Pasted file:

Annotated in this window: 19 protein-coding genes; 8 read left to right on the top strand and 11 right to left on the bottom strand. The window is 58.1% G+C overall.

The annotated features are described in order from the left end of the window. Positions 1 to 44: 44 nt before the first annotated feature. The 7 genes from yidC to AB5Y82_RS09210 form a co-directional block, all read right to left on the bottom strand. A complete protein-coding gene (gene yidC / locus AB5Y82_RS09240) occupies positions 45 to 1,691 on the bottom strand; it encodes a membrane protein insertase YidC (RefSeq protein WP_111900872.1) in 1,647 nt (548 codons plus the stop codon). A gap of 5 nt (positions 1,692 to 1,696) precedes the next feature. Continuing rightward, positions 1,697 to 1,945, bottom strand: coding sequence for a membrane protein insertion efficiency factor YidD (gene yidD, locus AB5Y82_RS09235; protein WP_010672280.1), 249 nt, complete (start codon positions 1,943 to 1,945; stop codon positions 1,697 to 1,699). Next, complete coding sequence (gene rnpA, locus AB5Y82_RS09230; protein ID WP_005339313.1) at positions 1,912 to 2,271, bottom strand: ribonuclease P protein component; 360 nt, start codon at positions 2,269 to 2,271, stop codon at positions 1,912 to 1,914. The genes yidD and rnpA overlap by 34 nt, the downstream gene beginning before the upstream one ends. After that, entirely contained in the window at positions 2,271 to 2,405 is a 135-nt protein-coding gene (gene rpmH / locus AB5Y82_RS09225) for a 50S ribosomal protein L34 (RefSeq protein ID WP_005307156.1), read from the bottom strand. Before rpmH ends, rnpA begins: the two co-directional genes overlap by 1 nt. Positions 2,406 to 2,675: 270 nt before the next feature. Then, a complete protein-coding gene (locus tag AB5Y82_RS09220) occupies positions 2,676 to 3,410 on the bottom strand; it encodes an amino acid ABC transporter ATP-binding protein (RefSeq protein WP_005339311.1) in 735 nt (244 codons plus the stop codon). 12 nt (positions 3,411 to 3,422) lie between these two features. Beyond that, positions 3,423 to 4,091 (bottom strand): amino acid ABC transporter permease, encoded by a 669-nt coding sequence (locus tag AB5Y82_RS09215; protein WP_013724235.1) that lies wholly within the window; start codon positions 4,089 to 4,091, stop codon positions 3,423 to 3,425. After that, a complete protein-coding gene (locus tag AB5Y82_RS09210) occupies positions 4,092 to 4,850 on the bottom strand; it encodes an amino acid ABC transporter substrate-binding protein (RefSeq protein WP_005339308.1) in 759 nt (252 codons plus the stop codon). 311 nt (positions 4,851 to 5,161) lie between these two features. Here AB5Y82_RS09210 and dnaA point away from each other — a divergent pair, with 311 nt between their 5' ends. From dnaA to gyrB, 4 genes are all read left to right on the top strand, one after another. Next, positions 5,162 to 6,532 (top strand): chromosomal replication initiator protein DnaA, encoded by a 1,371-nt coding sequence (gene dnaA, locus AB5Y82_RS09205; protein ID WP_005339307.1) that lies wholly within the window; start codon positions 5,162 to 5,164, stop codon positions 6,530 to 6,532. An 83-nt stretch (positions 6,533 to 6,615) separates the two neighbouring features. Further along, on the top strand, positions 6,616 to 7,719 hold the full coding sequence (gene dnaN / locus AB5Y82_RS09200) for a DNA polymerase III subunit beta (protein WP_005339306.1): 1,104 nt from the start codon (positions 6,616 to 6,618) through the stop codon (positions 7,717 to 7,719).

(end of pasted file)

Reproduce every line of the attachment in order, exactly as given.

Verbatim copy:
Annotated in this window: 19 protein-coding genes; 8 read left to right on the top strand and 11 right to left on the bottom strand. The window is 58.1% G+C overall.

The annotated features are described in order from the left end of the window. Positions 1 to 44: 44 nt before the first annotated feature. The 7 genes from yidC to AB5Y82_RS09210 form a co-directional block, all read right to left on the bottom strand. A complete protein-coding gene (gene yidC / locus AB5Y82_RS09240) occupies positions 45 to 1,691 on the bottom strand; it encodes a membrane protein insertase YidC (RefSeq protein WP_111900872.1) in 1,647 nt (548 codons plus the stop codon). A gap of 5 nt (positions 1,692 to 1,696) precedes the next feature. Continuing rightward, positions 1,697 to 1,945, bottom strand: coding sequence for a membrane protein insertion efficiency factor YidD (gene yidD, locus AB5Y82_RS09235; protein WP_010672280.1), 249 nt, complete (start codon positions 1,943 to 1,945; stop codon positions 1,697 to 1,699). Next, complete coding sequence (gene rnpA, locus AB5Y82_RS09230; protein ID WP_005339313.1) at positions 1,912 to 2,271, bottom strand: ribonuclease P protein component; 360 nt, start codon at positions 2,269 to 2,271, stop codon at positions 1,912 to 1,914. The genes yidD and rnpA overlap by 34 nt, the downstream gene beginning before the upstream one ends. After that, entirely contained in the window at positions 2,271 to 2,405 is a 135-nt protein-coding gene (gene rpmH / locus AB5Y82_RS09225) for a 50S ribosomal protein L34 (RefSeq protein ID WP_005307156.1), read from the bottom strand. Before rpmH ends, rnpA begins: the two co-directional genes overlap by 1 nt. Positions 2,406 to 2,675: 270 nt before the next feature. Then, a complete protein-coding gene (locus tag AB5Y82_RS09220) occupies positions 2,676 to 3,410 on the bottom strand; it encodes an amino acid ABC transporter ATP-binding protein (RefSeq protein WP_005339311.1) in 735 nt (244 codons plus the stop codon). 12 nt (positions 3,411 to 3,422) lie between these two features. Beyond that, positions 3,423 to 4,091 (bottom strand): amino acid ABC transporter permease, encoded by a 669-nt coding sequence (locus tag AB5Y82_RS09215; protein WP_013724235.1) that lies wholly within the window; start codon positions 4,089 to 4,091, stop codon positions 3,423 to 3,425. After that, a complete protein-coding gene (locus tag AB5Y82_RS09210) occupies positions 4,092 to 4,850 on the bottom strand; it encodes an amino acid ABC transporter substrate-binding protein (RefSeq protein WP_005339308.1) in 759 nt (252 codons plus the stop codon). 311 nt (positions 4,851 to 5,161) lie between these two features. Here AB5Y82_RS09210 and dnaA point away from each other — a divergent pair, with 311 nt between their 5' ends. From dnaA to gyrB, 4 genes are all read left to right on the top strand, one after another. Next, positions 5,162 to 6,532 (top strand): chromosomal replication initiator protein DnaA, encoded by a 1,371-nt coding sequence (gene dnaA, locus AB5Y82_RS09205; protein ID WP_005339307.1) that lies wholly within the window; start codon positions 5,162 to 5,164, stop codon positions 6,530 to 6,532. An 83-nt stretch (positions 6,533 to 6,615) separates the two neighbouring features. Further along, on the top strand, positions 6,616 to 7,719 hold the full coding sequence (gene dnaN / locus AB5Y82_RS09200) for a DNA polymerase III subunit beta (protein WP_005339306.1): 1,104 nt from the start codon (positions 6,616 to 6,618) through the stop codon (positions 7,717 to 7,719).